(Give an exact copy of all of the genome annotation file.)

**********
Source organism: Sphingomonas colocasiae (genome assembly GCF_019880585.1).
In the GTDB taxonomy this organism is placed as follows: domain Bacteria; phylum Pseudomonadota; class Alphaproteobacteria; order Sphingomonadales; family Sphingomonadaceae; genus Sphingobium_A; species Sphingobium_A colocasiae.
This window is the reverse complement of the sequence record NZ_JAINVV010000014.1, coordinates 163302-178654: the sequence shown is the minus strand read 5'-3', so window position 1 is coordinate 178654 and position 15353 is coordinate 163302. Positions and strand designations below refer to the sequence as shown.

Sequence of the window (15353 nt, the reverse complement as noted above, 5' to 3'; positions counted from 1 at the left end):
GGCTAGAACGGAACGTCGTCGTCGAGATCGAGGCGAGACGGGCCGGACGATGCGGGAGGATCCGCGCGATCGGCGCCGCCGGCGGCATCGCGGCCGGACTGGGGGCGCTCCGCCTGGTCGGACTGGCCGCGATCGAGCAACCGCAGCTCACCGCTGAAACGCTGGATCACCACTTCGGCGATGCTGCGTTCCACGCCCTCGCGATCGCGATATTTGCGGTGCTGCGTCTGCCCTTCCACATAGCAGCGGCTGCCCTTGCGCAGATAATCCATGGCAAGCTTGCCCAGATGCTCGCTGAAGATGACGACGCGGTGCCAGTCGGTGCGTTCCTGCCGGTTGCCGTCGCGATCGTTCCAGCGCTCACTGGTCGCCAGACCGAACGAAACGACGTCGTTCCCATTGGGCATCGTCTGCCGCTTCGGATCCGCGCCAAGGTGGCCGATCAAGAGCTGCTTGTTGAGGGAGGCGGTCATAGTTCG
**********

Source organism: Sphingomonas colocasiae (genome assembly GCF_019880585.1).
In the GTDB taxonomy this organism is placed as follows: domain Bacteria; phylum Pseudomonadota; class Alphaproteobacteria; order Sphingomonadales; family Sphingomonadaceae; genus Sphingobium_A; species Sphingobium_A colocasiae.
This window is the reverse complement of the sequence record NZ_JAINVV010000014.1, coordinates 163302-178654: the sequence shown is the minus strand read 5'-3', so window position 1 is coordinate 178654 and position 15353 is coordinate 163302. Positions and strand designations below refer to the sequence as shown.

Sequence of the window (15353 nt, the reverse complement as noted above, 5' to 3'; positions counted from 1 at the left end):
GGCTAGAACGGAACGTCGTCGTCGAGATCGAGGCGAGACGGGCCGGACGATGCGGGAGGATCCGCGCGATCGGCGCCGCCGGCGGCATCGCGGCCGGACTGGGGGCGCTCCGCCTGGTCGGACTGGCCGCGATCGAGCAACCGCAGCTCACCGCTGAAACGCTGGATCACCACTTCGGCGATGCTGCGTTCCACGCCCTCGCGATCGCGATATTTGCGGTGCTGCGTCTGCCCTTCCACATAGCAGCGGCTGCCCTTGCGCAGATAATCCATGGCAAGCTTGCCCAGATGCTCGCTGAAGATGACGACGCGGTGCCAGTCGGTGCGTTCCTGCCGGTTGCCGTCGCGATCGTTCCAGCGCTCACTGGTCGCCAGACCGAACGAAACGACGTCGTTCCCATTGGGCATCGTCTGCCGCTTCGGATCCGCGCCAAGGTGGCCGATCAAGAGCTGCTTGTTGAGGGAGGCGGTCATAGTTCG